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WWII Vet Jack Crawford - Consciousness Of Duty, Faithfully Performed
Story Courtesy of U.S. Navy
May 17, 2014

WASHINGTON – The night before the Battle of Midway in June 1942, a small group of torpedo plane pilots gathered in then-Ensign Jack Crawford's room aboard the USS Yorktown, and along with Crawford's pilot roommate, toasted one another with drinks of torpedo alcohol and grapefruit.

"Only after the battle did it strike me," Crawford said, remembering that night nearly 72 years ago. "No torpedo plane that flew from the Yorktown ever came back. They had to have died knowing they were going to, because they weren't well enough equipped."

Even at 95, age has done little to slow down Crawford, who went on to a long career as a pioneer in the Navy's burgeoning nuclear program before retiring as a captain. A self-professed "amateur student of history," Crawford remains a tireless advocate for recognizing the historic significance of the Battle of Midway.

April 24, 2014 - Retired Navy Capt. Jack Crawford, a self-professed "amateur student of history," serves as an advocate for recognizing the historic impact of the Battle of Midway in 1942. Witnessing the battle firsthand aboard the deck of the USS Yorktown, Crawford said that had the U.S. not stopped the Japanese Navy, the later 20th century may have been radically different. (U.S. Navy photo by Shawn Miller)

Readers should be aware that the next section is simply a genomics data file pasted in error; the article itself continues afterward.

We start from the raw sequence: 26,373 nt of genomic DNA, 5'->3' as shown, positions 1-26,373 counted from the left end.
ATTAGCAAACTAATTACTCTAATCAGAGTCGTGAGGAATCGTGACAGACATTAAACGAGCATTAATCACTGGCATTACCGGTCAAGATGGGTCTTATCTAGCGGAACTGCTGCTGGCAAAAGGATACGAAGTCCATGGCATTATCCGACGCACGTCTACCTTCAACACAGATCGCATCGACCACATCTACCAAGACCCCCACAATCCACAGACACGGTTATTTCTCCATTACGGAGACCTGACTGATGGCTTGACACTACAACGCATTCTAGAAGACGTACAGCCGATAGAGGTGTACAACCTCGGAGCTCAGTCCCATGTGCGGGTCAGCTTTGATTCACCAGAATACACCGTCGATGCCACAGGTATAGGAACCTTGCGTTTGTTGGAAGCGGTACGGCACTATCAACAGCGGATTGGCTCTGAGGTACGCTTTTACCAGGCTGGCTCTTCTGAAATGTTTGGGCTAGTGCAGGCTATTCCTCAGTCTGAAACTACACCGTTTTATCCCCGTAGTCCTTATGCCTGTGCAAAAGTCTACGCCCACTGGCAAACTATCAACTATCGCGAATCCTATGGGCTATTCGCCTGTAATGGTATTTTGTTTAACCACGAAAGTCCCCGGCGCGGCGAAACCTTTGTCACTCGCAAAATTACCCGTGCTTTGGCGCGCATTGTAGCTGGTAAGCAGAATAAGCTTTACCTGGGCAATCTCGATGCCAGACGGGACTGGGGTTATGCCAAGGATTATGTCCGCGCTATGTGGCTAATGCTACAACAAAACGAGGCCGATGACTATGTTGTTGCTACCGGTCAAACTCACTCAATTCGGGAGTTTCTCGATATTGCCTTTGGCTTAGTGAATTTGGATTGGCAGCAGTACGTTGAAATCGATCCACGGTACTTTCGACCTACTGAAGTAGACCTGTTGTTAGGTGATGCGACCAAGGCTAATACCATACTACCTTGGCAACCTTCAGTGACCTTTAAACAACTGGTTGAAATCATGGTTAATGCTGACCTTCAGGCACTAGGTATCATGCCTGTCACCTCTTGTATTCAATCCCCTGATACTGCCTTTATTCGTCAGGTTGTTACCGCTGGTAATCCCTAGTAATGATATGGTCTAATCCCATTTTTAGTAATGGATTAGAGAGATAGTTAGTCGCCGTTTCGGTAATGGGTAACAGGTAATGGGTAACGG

April 24, 2014 - Retired Navy Capt. Jack Crawford, a self-professed "amateur student of history," serves as an advocate for recognizing the historic impact of the Battle of Midway in 1942. Witnessing the battle firsthand aboard the deck of the USS Yorktown, Crawford said that had the U.S. not stopped the Japanese Navy, the later 20th century may have been radically different. (U.S. Navy photo by Shawn Miller)

Headed For Trouble

Graduating from an accelerated class at the U.S. Naval Academy in December 1941, Crawford originally received orders to the USS Oklahoma stationed at Pearl Harbor, Hawaii. Only days before his graduation, the Oklahoma was sunk during the Japanese attack. Instead, he attended radar school before receiving orders to the aircraft carrier Yorktown.

Crawford said he arrived at Pearl Harbor in May 1942 only to discover that the Yorktown was in the Battle of the Coral Sea, so he was assigned as an assistant to a lieutenant on base. When the heavily-damaged Yorktown returned to Pearl Harbor for repairs, Crawford was unhappy with his situation and eager to get to sea. Acting on a tip that the Yorktown would soon be repaired and underway the following day, Crawford followed a frustrated captain until he got his detachment orders signed.